To ensure that the assembly tasks are performed in the best manner possible, the method 10 may include providing the first database with the training skills and physical limitations of each worker. The second database may also be provided with the training skills and physical abilities best suited to accomplish each assembly task. The first and second database is then processed to assign each task to a worker by matching the training skills and physical abilities of a particular worker to the training skills and physical abilities best suited to accomplish a particular task. Preferably the first and second databases are processed by a computer processing unit executing a software program. However, this can be done manually as well. For instance, a scheduler can look at the attributes of each worker and the requirements of a particular assembly task when generating a schedule. Thus a scheduler, such as a manager or a shift leader, can assign worker who have been trained in material handling of a fender to an assembly task requiring such training.
The master database may also include a fourth database of burden values for each of the assembly tasks. Each burden value relates to the physical demands that a particular task places on the worker performing the task. An example of burden values is provided in
The method 10 also includes the step of identifying personnel that are absent from the workplace or otherwise unable to perform a particular assembly task. This information may be automatically transmitted or made otherwise available to a scheduler. The scheduler is able to adjust the schedule to ensure that production is not disrupted upon learning that a particular worker is absent or otherwise unable to perform assembly tasks. Thus this step helps optimize workforce and production by ensuring that assembly tasks are assigned sufficient personnel to ensure proper and efficient completion.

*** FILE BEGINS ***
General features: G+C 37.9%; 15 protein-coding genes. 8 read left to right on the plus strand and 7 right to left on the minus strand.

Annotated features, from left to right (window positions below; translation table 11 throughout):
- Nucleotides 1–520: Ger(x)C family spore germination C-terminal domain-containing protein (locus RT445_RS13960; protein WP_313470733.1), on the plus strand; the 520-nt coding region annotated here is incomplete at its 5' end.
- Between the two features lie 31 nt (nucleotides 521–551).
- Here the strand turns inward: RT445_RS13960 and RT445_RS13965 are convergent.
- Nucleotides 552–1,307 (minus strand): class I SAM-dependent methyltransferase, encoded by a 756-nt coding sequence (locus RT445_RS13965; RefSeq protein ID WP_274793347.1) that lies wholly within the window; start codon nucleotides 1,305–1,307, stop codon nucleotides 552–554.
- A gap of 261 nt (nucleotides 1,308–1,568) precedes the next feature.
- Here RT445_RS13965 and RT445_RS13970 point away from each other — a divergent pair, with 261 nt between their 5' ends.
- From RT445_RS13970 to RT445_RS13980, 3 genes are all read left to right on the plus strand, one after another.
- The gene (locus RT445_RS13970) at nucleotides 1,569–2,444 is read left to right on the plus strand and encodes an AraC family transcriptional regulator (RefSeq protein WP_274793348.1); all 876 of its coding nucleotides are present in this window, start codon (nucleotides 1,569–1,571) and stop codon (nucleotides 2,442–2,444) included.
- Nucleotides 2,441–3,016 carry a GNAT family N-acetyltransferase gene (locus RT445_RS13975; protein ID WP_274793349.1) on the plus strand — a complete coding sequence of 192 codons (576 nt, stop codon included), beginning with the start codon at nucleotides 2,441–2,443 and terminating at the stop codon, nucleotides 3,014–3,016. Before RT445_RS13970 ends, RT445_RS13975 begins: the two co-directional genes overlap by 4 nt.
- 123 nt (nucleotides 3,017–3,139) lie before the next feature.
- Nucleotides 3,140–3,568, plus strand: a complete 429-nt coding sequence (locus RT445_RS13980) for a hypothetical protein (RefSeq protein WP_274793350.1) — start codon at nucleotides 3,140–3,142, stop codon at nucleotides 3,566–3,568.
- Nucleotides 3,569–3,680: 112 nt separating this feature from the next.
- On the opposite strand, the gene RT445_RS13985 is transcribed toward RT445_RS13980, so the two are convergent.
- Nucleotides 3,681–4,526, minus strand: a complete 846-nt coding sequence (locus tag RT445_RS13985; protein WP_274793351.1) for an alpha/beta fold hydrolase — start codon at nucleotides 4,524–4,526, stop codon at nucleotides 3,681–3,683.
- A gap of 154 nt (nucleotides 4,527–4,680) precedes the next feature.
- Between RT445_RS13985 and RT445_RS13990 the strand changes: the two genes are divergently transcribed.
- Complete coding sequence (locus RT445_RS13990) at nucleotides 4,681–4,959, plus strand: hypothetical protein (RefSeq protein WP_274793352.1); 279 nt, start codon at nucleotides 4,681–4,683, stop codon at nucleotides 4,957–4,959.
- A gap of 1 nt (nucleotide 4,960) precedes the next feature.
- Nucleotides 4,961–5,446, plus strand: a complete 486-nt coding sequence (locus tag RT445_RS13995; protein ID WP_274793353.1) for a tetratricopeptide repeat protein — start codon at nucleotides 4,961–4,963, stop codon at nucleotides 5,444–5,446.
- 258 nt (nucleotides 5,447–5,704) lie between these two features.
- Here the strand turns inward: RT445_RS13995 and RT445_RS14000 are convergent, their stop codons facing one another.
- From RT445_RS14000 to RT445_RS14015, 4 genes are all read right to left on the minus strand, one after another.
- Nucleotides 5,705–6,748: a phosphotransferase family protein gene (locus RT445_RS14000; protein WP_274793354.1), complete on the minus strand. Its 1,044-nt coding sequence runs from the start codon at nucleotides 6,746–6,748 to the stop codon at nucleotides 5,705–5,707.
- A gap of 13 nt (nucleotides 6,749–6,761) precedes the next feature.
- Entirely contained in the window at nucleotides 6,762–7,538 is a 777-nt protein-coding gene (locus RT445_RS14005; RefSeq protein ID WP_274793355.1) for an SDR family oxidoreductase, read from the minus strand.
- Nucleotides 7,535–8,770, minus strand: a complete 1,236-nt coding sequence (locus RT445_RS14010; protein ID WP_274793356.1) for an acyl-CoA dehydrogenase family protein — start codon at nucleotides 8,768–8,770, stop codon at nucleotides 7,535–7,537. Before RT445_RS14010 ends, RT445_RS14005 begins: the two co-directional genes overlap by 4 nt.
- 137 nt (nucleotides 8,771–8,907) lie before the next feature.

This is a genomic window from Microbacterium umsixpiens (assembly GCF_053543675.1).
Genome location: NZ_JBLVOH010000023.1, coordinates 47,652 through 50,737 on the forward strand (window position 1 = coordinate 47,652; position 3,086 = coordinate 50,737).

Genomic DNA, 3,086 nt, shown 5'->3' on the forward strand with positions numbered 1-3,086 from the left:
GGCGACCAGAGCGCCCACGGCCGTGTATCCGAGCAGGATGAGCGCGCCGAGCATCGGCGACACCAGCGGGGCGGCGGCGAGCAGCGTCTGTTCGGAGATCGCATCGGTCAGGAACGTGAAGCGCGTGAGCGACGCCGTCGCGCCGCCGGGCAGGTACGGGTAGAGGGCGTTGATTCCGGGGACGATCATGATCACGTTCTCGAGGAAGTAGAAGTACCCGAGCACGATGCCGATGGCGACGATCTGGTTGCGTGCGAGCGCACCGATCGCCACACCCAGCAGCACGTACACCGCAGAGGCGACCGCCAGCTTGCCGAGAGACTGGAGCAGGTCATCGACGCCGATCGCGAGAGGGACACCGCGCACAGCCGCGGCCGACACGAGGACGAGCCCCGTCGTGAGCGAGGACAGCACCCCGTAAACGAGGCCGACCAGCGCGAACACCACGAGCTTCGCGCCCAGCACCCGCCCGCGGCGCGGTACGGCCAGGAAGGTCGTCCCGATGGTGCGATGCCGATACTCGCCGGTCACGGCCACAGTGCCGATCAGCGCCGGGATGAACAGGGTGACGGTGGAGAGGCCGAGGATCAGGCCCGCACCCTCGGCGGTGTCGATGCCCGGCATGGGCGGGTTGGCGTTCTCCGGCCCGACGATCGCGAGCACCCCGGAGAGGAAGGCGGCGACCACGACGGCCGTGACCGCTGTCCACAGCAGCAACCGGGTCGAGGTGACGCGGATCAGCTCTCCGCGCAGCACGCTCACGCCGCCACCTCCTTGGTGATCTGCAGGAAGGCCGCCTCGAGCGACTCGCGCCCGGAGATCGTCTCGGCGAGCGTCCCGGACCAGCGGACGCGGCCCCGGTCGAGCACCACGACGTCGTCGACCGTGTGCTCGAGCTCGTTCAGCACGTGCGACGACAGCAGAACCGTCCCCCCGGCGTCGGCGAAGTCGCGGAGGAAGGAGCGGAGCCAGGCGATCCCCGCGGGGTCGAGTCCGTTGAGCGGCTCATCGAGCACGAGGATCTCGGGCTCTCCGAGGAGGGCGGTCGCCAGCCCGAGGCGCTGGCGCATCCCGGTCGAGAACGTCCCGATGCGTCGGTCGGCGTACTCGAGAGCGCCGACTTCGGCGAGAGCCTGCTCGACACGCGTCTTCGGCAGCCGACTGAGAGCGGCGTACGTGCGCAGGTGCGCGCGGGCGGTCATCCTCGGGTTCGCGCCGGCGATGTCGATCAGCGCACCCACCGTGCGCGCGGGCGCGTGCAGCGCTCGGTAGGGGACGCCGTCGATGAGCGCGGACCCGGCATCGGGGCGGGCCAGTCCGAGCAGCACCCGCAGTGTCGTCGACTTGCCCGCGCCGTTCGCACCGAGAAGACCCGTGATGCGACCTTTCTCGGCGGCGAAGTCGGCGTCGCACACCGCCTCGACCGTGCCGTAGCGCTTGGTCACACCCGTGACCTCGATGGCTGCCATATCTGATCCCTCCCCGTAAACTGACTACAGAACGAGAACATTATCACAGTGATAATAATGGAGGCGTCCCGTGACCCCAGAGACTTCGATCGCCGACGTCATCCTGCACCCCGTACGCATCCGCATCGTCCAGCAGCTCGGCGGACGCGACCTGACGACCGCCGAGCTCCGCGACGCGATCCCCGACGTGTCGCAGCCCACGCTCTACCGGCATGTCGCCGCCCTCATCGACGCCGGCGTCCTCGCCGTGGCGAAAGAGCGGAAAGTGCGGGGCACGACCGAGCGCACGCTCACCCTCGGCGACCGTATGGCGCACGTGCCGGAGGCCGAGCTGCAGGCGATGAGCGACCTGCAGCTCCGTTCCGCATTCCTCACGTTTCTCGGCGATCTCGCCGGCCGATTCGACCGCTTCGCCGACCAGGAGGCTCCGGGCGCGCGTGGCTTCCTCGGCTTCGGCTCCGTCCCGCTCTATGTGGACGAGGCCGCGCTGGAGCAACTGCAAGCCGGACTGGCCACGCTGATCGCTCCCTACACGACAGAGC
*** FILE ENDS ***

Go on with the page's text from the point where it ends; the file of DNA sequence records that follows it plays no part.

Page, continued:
The method 10 further includes alerts or reports to a scheduler or other designated personnel of scheduling conflicts, instances where a worker exceeds an RVT or BVT within a predetermined period, or other scheduling problems. For instance, a report may be generated notifying a user of instances when particular worker has been assigned to the same assembly task a predetermined number of times within a predetermined work period; when a particular worker has been assigned the same assembly task consecutively; or when workers have been assigned consecutive assembly tasks or a predetermined number of assembly tasks that have demanding physical requirements within a given period. Thus the method 10 helps ensure that workers are given a variety of tasks to help maintain the interest of each worker and helps minimize each worker's exposure to prolonged and repetitive physical demands. The reports can also provide information on each product made within the assembly plant and the worker responsible for a particular assembly task associated with a particular manufactured part or product.